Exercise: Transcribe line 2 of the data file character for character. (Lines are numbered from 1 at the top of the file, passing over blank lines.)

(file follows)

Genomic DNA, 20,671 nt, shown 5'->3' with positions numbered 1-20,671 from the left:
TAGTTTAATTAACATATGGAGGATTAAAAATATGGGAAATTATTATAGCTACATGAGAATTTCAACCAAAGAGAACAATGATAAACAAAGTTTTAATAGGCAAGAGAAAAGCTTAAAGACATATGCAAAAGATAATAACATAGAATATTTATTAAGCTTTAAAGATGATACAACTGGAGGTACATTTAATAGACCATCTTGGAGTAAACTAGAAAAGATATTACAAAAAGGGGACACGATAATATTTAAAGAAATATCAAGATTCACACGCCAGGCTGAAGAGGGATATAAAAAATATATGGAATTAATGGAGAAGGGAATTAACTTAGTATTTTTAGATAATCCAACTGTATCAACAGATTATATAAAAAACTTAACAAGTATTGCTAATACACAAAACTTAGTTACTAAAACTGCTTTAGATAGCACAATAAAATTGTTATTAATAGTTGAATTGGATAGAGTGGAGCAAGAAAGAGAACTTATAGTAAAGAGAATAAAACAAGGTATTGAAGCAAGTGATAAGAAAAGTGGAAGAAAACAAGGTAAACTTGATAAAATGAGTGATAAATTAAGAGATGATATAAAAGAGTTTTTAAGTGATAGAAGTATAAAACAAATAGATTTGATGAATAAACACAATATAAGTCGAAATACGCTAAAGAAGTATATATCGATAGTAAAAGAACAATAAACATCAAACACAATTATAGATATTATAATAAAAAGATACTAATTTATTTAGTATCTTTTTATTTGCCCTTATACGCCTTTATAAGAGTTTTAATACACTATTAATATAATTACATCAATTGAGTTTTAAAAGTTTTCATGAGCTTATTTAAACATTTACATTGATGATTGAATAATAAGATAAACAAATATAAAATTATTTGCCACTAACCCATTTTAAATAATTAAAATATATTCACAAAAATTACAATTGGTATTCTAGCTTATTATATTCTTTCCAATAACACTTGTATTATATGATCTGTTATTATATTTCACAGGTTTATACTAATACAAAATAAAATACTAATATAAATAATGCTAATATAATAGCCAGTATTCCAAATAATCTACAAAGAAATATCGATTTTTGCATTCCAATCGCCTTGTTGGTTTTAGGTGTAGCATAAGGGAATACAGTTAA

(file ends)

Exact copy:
TAGTTTAATTAACATATGGAGGATTAAAAATATGGGAAATTATTATAGCTACATGAGAATTTCAACCAAAGAGAACAATGATAAACAAAGTTTTAATAGGCAAGAGAAAAGCTTAAAGACATATGCAAAAGATAATAACATAGAATATTTATTAAGCTTTAAAGATGATACAACTGGAGGTACATTTAATAGACCATCTTGGAGTAAACTAGAAAAGATATTACAAAAAGGGGACACGATAATATTTAAAGAAATATCAAGATTCACACGCCAGGCTGAAGAGGGATATAAAAAATATATGGAATTAATGGAGAAGGGAATTAACTTAGTATTTTTAGATAATCCAACTGTATCAACAGATTATATAAAAAACTTAACAAGTATTGCTAATACACAAAACTTAGTTACTAAAACTGCTTTAGATAGCACAATAAAATTGTTATTAATAGTTGAATTGGATAGAGTGGAGCAAGAAAGAGAACTTATAGTAAAGAGAATAAAACAAGGTATTGAAGCAAGTGATAAGAAAAGTGGAAGAAAACAAGGTAAACTTGATAAAATGAGTGATAAATTAAGAGATGATATAAAAGAGTTTTTAAGTGATAGAAGTATAAAACAAATAGATTTGATGAATAAACACAATATAAGTCGAAATACGCTAAAGAAGTATATATCGATAGTAAAAGAACAATAAACATCAAACACAATTATAGATATTATAATAAAAAGATACTAATTTATTTAGTATCTTTTTATTTGCCCTTATACGCCTTTATAAGAGTTTTAATACACTATTAATATAATTACATCAATTGAGTTTTAAAAGTTTTCATGAGCTTATTTAAACATTTACATTGATGATTGAATAATAAGATAAACAAATATAAAATTATTTGCCACTAACCCATTTTAAATAATTAAAATATATTCACAAAAATTACAATTGGTATTCTAGCTTATTATATTCTTTCCAATAACACTTGTATTATATGATCTGTTATTATATTTCACAGGTTTATACTAATACAAAATAAAATACTAATATAAATAATGCTAATATAATAGCCAGTATTCCAAATAATCTACAAAGAAATATCGATTTTTGCATTCCAATCGCCTTGTTGGTTTTAGGTGTAGCATAAGGGAATACAGTTAA